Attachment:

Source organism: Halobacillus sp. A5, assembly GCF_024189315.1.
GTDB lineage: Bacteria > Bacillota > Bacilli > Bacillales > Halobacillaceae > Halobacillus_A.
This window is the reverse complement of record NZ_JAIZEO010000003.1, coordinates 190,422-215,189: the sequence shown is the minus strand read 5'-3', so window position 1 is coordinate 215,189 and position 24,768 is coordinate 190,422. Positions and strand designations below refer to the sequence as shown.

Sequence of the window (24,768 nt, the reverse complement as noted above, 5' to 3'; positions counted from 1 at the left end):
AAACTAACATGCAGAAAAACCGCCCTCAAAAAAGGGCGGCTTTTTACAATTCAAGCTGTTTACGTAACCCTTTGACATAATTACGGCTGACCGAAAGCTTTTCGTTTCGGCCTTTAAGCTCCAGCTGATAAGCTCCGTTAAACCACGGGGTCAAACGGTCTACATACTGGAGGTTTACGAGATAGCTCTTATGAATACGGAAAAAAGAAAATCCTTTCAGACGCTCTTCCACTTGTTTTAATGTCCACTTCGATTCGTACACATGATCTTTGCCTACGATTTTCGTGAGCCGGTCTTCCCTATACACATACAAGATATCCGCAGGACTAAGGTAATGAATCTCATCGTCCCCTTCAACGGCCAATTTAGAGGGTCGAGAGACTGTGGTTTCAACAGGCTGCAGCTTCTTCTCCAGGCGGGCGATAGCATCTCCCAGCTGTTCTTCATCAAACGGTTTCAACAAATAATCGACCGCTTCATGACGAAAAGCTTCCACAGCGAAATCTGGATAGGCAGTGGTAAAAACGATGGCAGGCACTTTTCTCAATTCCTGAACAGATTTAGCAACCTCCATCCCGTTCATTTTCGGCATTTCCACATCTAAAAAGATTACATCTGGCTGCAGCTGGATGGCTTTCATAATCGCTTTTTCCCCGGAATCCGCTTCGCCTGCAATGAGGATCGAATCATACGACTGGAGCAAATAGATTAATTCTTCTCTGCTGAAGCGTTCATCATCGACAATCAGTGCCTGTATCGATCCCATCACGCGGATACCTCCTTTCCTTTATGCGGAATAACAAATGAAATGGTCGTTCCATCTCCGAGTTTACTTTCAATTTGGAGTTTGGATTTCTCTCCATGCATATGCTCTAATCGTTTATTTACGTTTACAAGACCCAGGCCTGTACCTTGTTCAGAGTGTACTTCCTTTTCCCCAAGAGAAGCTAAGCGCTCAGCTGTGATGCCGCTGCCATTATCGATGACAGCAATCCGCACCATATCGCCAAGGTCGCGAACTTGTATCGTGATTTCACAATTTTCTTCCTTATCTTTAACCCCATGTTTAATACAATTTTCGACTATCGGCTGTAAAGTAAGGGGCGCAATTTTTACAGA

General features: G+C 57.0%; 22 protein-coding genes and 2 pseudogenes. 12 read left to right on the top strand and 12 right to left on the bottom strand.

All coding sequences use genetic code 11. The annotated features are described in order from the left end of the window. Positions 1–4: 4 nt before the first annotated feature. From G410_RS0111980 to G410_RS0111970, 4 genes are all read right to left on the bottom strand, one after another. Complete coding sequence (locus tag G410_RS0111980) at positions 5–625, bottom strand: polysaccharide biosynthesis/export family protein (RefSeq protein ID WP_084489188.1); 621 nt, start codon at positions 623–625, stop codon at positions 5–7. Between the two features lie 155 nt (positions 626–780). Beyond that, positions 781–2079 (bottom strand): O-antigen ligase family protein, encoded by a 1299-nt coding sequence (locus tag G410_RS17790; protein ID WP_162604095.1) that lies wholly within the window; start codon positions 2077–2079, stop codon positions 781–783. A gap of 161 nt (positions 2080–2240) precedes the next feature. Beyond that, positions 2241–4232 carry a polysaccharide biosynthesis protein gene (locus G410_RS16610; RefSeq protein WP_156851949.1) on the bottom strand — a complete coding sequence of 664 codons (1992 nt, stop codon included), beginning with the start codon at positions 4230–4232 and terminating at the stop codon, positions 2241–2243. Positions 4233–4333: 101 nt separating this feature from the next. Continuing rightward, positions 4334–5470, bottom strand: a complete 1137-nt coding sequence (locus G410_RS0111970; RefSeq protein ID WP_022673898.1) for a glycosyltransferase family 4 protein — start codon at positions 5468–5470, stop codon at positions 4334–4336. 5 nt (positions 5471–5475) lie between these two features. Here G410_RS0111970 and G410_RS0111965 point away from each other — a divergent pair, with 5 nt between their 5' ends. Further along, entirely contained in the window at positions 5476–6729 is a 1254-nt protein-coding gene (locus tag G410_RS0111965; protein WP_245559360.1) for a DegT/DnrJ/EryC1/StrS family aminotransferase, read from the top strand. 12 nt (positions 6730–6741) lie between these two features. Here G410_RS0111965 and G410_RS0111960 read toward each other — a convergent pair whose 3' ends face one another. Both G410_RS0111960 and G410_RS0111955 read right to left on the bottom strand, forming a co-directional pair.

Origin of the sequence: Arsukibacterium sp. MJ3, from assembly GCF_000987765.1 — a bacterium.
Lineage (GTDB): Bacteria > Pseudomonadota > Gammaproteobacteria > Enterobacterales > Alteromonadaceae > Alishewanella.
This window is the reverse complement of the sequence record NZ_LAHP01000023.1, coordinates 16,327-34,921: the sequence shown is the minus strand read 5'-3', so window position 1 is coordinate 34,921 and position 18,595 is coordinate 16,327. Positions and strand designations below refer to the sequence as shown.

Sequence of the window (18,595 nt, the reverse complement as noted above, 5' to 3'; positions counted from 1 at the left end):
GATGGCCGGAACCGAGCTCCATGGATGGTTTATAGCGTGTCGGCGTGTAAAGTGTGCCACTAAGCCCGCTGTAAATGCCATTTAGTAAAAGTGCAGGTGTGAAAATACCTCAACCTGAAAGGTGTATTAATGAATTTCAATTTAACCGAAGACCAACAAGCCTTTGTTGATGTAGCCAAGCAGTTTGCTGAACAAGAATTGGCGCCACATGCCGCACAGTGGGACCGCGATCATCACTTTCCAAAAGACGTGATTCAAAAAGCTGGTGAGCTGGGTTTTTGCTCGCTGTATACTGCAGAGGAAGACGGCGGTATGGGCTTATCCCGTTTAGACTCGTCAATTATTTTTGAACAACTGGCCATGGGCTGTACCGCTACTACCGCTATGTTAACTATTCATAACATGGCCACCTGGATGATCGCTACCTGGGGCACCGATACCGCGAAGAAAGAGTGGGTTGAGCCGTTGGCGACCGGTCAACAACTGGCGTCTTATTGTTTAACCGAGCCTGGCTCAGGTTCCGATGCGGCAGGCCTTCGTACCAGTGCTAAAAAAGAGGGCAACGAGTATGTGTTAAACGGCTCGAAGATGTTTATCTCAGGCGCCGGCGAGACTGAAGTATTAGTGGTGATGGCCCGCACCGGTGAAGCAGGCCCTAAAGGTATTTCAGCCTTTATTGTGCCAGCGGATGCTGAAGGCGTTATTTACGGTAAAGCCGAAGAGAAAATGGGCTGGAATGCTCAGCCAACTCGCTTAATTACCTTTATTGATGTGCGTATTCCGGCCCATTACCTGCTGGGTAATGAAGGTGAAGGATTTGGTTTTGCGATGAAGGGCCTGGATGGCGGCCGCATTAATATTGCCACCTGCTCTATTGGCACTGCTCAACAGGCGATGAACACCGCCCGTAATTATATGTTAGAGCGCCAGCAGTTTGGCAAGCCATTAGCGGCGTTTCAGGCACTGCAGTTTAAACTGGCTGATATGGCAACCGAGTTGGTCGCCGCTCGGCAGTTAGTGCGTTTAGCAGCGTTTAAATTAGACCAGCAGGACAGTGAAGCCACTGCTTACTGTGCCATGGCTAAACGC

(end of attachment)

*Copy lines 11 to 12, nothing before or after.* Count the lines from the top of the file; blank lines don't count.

Sequence of the window (18,595 nt, the reverse complement as noted above, 5' to 3'; positions counted from 1 at the left end):
GATGGCCGGAACCGAGCTCCATGGATGGTTTATAGCGTGTCGGCGTGTAAAGTGTGCCACTAAGCCCGCTGTAAATGCCATTTAGTAAAAGTGCAGGTGTGAAAATACCTCAACCTGAAAGGTGTATTAATGAATTTCAATTTAACCGAAGACCAACAAGCCTTTGTTGATGTAGCCAAGCAGTTTGCTGAACAAGAATTGGCGCCACATGCCGCACAGTGGGACCGCGATCATCACTTTCCAAAAGACGTGATTCAAAAAGCTGGTGAGCTGGGTTTTTGCTCGCTGTATACTGCAGAGGAAGACGGCGGTATGGGCTTATCCCGTTTAGACTCGTCAATTATTTTTGAACAACTGGCCATGGGCTGTACCGCTACTACCGCTATGTTAACTATTCATAACATGGCCACCTGGATGATCGCTACCTGGGGCACCGATACCGCGAAGAAAGAGTGGGTTGAGCCGTTGGCGACCGGTCAACAACTGGCGTCTTATTGTTTAACCGAGCCTGGCTCAGGTTCCGATGCGGCAGGCCTTCGTACCAGTGCTAAAAAAGAGGGCAACGAGTATGTGTTAAACGGCTCGAAGATGTTTATCTCAGGCGCCGGCGAGACTGAAGTATTAGTGGTGATGGCCCGCACCGGTGAAGCAGGCCCTAAAGGTATTTCAGCCTTTATTGTGCCAGCGGATGCTGAAGGCGTTATTTACGGTAAAGCCGAAGAGAAAATGGGCTGGAATGCTCAGCCAACTCGCTTAATTACCTTTATTGATGTGCGTATTCCGGCCCATTACCTGCTGGGTAATGAAGGTGAAGGATTTGGTTTTGCGATGAAGGGCCTGGATGGCGGCCGCATTAATATTGCCACCTGCTCTATTGGCACTGCTCAACAGGCGATGAACACCGCCCGTAATTATATGTTAGAGCGCCAGCAGTTTGGCAAGCCATTAGCGGCGTTTCAGGCACTGCAGTTTAAACTGGCTGATATGGCAACCGAGTTGGTCGCCGCTCGGCAGTTAGTGCGTTTAGCAGCGTTTAAATTAGACCAGCAGGACAGTGAAGCCACTGCTTACTGTGCCATGGCTAAACGC